When people complain that we shouldn’t work muscles in isolation (the way many corrective exercises do) or that movements shouldn’t be so conscious, they’re missing the point. Ideally, sure. The problem is that the whole reason this person is doing the exercises and thinking his or her posture is because he or she sucks at them. When it comes to basic movement, this person is about as adept as a peewee quarterback in the first season. Some day those techniques will flow. But until then, people need to consciously practice them.
Maybe every fifteen minutes, if that’s what it takes.
“There’s no such thing as perfect form. ”
This particular claim really gets to me. Again, the problem isn’t that it’s untrue. In a certain respect it is. There is absolutely not one universal perfect form for every exercise that can be utilized by every individual.
People are all different and we all have different skeletons and slightly different muscular structures. We all have our own individualized system of levers to work with, which means that one person’s “perfect” will not be your “perfect.” That doesn’t mean that such a thing can’t exist ever in any context.
If you listen to a lot of the great lifters in any strength sport it’s pretty clear that proper technique is paramount. They just identify perfect technique a bit differently than some of us. For them, “perfect” is task specific. A perfect squat for a powerlifter will be different than a perfect squat for an Olympic lifter, just as a perfect squat for a short, stocky powerlifter will be different than a perfect squat for a tall, lanky powerlifter.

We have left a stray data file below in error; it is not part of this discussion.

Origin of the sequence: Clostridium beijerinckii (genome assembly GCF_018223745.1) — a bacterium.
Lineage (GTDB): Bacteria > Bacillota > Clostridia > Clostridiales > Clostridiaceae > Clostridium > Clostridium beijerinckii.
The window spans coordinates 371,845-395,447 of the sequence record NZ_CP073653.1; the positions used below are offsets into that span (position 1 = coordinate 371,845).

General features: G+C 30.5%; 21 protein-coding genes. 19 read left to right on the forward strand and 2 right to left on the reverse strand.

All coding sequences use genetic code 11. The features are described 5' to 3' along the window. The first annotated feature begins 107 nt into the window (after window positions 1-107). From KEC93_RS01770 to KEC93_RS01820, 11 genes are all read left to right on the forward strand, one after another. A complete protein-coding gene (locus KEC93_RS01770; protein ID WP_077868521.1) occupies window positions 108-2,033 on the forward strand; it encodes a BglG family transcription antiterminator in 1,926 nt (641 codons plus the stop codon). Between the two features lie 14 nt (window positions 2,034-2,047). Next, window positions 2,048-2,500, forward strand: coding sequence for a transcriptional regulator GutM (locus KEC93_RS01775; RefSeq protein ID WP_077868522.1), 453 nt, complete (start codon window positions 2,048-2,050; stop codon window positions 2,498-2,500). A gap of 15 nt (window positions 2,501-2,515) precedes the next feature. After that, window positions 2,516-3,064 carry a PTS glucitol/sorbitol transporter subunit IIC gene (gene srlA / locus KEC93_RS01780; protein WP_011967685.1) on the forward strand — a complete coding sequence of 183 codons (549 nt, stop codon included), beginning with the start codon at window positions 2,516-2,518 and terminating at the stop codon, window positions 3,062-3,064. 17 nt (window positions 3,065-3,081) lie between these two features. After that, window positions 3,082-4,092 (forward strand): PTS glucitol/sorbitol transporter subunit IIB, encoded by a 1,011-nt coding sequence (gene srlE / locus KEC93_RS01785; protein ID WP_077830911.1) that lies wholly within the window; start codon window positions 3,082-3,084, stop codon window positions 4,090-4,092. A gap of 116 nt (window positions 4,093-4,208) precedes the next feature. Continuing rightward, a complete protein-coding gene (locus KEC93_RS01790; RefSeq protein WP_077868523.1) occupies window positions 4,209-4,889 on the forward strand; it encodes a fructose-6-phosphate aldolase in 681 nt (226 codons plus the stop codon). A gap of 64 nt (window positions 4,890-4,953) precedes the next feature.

I realize some of this is just semantics. Where it becomes important is when many people (particularly beginners) latch onto the notion that perfect form doesn’t exist and use it as an excuse to embrace technique that would make deadlifting in high heels seem safe by comparison. Again, the point isn’t necessarily that you must have absolutely perfect form on every single repetition of every lift. The point is that for your body and your goals, there is a technical ideal for which you should be striving.
Perfect form is more complex than just your specific musculoskeletal lever system. It’s also specific to your training goals. Within this context I would levy that perfect form arises from the following three principles:
- Perfect form utilizes your specific lever system to its greatest level of efficiency.
- Perfect form spares your body from undue stress, harm, and risk of injury.
- Perfect form is specifically suited to your training and competition goals.
This means there are a plethora of perfect forms available for you in any movement you pursue and frequently attaining means going after a moving target. It’s entirely possible you may never regularly hit that perfect technical ideal. That doesn’t mean you shouldn’t strive to do so.
While I think the fitness industry is moving in the right direction, the ideas of movement and motor patterning are still somewhat new and therefore prone to misunderstanding. Hopefully this article helped clear up some misconceptions for you. Now go practice your perfect posture. It’s been fifteen minutes.
Photos 1&2 courtesy of Shutterstock.
Photo 3 courtesy of CrossFit Empirical.